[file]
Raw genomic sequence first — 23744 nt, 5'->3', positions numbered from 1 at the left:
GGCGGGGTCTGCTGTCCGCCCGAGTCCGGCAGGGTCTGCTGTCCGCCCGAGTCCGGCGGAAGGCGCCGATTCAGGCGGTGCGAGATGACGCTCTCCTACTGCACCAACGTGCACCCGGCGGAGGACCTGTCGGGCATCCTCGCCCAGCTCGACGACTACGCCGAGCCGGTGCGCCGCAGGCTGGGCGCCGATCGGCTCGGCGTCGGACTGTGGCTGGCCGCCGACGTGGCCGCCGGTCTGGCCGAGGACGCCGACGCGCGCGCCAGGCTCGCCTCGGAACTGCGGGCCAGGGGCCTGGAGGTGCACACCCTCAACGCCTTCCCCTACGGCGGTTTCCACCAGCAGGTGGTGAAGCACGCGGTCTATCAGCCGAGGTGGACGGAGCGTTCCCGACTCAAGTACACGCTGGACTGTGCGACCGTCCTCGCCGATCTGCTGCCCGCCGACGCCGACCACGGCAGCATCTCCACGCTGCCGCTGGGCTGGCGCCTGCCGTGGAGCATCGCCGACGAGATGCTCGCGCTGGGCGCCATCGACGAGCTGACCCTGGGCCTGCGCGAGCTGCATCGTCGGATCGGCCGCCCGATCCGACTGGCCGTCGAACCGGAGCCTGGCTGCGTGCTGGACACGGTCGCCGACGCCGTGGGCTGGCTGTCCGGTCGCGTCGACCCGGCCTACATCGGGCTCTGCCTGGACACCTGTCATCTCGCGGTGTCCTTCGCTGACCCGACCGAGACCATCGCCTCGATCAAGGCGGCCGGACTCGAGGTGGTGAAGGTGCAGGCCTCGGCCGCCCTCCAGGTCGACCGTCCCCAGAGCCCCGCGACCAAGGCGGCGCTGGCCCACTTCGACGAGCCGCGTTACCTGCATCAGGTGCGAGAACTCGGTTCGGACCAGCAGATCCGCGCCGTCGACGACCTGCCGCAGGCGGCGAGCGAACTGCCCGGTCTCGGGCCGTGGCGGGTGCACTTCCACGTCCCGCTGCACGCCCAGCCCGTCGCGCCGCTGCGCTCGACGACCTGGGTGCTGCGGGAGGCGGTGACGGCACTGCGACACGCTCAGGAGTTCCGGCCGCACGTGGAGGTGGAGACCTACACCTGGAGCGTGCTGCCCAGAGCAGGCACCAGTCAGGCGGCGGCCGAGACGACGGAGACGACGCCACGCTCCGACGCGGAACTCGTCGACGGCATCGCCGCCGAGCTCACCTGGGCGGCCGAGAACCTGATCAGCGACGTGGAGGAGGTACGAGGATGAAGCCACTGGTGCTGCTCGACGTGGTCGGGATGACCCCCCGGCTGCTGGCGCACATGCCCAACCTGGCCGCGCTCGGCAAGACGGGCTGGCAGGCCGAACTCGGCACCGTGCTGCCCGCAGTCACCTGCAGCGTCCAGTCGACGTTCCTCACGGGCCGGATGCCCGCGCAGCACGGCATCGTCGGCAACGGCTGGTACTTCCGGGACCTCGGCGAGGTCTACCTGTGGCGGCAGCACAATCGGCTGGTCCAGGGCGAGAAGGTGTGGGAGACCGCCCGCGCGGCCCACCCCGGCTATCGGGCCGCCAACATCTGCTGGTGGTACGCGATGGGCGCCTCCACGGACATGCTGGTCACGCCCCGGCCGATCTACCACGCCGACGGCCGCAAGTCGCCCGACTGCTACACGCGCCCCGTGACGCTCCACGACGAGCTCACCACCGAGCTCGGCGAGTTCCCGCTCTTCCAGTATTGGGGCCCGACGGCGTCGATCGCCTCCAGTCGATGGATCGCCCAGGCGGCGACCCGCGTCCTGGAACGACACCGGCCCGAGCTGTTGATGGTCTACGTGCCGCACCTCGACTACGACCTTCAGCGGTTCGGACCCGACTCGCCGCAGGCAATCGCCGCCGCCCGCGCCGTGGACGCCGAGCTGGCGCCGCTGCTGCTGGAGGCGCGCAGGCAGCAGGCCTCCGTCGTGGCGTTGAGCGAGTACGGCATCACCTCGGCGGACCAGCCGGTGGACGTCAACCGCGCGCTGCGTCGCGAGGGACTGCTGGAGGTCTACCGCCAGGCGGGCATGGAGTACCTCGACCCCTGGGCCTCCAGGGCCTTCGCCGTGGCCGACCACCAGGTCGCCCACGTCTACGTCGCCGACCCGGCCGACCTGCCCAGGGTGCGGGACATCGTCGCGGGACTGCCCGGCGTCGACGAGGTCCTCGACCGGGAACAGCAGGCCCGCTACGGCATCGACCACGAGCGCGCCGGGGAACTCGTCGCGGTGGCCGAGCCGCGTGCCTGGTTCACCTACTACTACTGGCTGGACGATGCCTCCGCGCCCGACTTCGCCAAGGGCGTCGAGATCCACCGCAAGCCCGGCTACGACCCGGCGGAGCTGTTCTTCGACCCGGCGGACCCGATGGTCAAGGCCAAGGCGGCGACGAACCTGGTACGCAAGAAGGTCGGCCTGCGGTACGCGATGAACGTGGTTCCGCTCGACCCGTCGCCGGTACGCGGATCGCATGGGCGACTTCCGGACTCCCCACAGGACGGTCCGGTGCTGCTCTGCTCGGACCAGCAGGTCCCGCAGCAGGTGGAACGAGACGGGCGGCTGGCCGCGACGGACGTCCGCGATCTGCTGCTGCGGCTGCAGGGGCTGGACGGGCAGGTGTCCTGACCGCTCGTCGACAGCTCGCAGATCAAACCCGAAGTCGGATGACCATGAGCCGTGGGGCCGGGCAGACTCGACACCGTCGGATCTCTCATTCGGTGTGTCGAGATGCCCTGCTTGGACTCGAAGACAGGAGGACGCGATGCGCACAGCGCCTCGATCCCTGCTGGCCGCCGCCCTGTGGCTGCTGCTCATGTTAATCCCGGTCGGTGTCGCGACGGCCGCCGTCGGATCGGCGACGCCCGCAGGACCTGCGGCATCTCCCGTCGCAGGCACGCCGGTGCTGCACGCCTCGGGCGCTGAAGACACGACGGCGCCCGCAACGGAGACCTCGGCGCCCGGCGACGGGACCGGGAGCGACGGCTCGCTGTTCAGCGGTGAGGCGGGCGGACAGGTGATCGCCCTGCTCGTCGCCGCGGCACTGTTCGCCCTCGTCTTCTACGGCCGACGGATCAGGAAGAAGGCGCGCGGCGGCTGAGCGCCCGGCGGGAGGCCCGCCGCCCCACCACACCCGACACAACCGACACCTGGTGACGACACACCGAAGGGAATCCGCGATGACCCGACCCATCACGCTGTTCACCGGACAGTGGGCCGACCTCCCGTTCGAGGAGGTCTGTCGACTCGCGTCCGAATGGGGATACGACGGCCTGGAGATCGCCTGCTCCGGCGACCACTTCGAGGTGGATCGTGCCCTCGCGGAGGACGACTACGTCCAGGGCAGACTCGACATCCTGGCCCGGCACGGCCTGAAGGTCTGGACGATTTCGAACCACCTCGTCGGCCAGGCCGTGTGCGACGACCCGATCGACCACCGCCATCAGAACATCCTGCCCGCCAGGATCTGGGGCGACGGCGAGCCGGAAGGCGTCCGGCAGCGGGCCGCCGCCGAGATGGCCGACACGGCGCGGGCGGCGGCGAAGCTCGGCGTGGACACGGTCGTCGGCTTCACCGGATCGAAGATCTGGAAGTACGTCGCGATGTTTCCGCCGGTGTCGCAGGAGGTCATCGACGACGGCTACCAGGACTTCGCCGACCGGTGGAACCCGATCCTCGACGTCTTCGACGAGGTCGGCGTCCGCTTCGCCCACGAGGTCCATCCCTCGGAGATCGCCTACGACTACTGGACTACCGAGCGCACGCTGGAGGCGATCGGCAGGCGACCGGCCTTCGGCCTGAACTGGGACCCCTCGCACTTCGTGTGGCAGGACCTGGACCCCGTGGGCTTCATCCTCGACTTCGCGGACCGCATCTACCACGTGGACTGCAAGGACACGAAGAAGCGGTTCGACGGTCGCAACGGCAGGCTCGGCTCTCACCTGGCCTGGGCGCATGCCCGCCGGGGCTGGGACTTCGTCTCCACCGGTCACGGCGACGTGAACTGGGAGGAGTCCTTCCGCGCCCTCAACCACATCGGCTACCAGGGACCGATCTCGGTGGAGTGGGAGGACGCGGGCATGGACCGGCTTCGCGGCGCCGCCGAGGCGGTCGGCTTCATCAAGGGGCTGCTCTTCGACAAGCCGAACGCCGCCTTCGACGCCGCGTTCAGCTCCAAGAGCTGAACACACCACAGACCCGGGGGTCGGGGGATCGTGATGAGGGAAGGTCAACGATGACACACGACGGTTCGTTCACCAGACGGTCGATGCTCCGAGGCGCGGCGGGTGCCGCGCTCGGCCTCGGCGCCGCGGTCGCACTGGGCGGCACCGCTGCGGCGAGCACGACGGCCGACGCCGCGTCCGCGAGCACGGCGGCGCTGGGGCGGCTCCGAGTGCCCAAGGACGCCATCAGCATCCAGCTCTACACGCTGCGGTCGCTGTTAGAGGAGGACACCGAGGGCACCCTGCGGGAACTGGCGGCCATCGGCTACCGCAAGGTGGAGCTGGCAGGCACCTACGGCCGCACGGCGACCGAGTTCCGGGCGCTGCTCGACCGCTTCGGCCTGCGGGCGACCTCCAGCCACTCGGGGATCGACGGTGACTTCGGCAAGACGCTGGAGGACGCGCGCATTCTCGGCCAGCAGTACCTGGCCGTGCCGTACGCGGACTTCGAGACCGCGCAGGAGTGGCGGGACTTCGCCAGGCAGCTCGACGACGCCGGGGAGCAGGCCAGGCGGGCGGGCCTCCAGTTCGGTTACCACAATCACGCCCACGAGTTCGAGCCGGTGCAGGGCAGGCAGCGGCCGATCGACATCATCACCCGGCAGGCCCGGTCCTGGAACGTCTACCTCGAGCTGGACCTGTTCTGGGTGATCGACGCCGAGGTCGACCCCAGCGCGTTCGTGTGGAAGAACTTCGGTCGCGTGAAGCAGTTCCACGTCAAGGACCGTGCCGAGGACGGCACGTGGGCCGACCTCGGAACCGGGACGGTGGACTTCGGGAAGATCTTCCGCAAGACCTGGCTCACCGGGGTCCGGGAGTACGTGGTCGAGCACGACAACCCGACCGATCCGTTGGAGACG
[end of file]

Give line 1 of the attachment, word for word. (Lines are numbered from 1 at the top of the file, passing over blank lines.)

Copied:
Raw genomic sequence first — 23744 nt, 5'->3', positions numbered from 1 at the left: